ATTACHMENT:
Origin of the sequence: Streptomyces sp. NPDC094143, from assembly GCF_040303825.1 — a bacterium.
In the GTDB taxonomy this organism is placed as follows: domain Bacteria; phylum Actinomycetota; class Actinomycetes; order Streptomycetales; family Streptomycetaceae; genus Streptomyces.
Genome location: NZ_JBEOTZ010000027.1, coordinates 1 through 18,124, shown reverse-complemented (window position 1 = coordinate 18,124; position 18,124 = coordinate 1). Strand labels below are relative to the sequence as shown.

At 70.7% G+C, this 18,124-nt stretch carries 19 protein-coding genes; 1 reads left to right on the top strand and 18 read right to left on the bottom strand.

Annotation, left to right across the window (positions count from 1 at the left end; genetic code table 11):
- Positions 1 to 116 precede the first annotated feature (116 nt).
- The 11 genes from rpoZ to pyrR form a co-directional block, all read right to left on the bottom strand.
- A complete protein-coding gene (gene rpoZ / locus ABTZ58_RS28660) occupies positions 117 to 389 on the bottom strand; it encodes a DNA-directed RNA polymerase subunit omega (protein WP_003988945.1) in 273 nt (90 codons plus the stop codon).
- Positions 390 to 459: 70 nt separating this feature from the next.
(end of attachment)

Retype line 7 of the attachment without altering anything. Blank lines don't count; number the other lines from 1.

- The 11 genes from rpoZ to pyrR form a co-directional block, all read right to left on the bottom strand.